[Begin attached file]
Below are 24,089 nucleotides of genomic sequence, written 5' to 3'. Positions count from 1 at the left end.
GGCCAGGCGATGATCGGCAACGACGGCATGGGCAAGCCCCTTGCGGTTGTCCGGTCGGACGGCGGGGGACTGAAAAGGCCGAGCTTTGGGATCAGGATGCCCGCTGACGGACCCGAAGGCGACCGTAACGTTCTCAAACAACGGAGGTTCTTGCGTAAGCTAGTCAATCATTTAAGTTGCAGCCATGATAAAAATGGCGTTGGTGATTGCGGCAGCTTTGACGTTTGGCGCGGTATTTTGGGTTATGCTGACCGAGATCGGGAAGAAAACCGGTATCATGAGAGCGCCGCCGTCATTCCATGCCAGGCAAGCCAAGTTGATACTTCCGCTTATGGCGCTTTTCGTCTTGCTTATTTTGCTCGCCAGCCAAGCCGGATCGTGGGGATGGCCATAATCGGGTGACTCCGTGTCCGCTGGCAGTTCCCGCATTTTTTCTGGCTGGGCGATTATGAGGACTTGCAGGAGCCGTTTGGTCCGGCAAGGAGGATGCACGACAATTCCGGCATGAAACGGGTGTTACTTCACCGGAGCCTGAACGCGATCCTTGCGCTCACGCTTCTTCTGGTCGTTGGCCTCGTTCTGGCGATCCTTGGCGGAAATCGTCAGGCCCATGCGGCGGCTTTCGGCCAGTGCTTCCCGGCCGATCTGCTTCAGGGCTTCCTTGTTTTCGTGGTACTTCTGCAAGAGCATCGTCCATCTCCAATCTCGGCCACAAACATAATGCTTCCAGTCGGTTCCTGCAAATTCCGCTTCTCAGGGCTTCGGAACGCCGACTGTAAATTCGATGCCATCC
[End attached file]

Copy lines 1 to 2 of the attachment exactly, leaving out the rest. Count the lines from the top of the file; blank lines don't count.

Below are 24,089 nucleotides of genomic sequence, written 5' to 3'. Positions count from 1 at the left end.
GGCCAGGCGATGATCGGCAACGACGGCATGGGCAAGCCCCTTGCGGTTGTCCGGTCGGACGGCGGGGGACTGAAAAGGCCGAGCTTTGGGATCAGGATGCCCGCTGACGGACCCGAAGGCGACCGTAACGTTCTCAAACAACGGAGGTTCTTGCGTAAGCTAGTCAATCATTTAAGTTGCAGCCATGATAAAAATGGCGTTGGTGATTGCGGCAGCTTTGACGTTTGGCGCGGTATTTTGGGTTATGCTGACCGAGATCGGGAAGAAAACCGGTATCATGAGAGCGCCGCCGTCATTCCATGCCAGGCAAGCCAAGTTGATACTTCCGCTTATGGCGCTTTTCGTCTTGCTTATTTTGCTCGCCAGCCAAGCCGGATCGTGGGGATGGCCATAATCGGGTGACTCCGTGTCCGCTGGCAGTTCCCGCATTTTTTCTGGCTGGGCGATTATGAGGACTTGCAGGAGCCGTTTGGTCCGGCAAGGAGGATGCACGACAATTCCGGCATGAAACGGGTGTTACTTCACCGGAGCCTGAACGCGATCCTTGCGCTCACGCTTCTTCTGGTCGTTGGCCTCGTTCTGGCGATCCTTGGCGGAAATCGTCAGGCCCATGCGGCGGCTTTCGGCCAGTGCTTCCCGGCCGATCTGCTTCAGGGCTTCCTTGTTTTCGTGGTACTTCTGCAAGAGCATCGTCCATCTCCAATCTCGGCCACAAACATAATGCTTCCAGTCGGTTCCTGCAAATTCCGCTTCTCAGGGCTTCGGAACGCCGACTGTAAATTCGATGCCATCC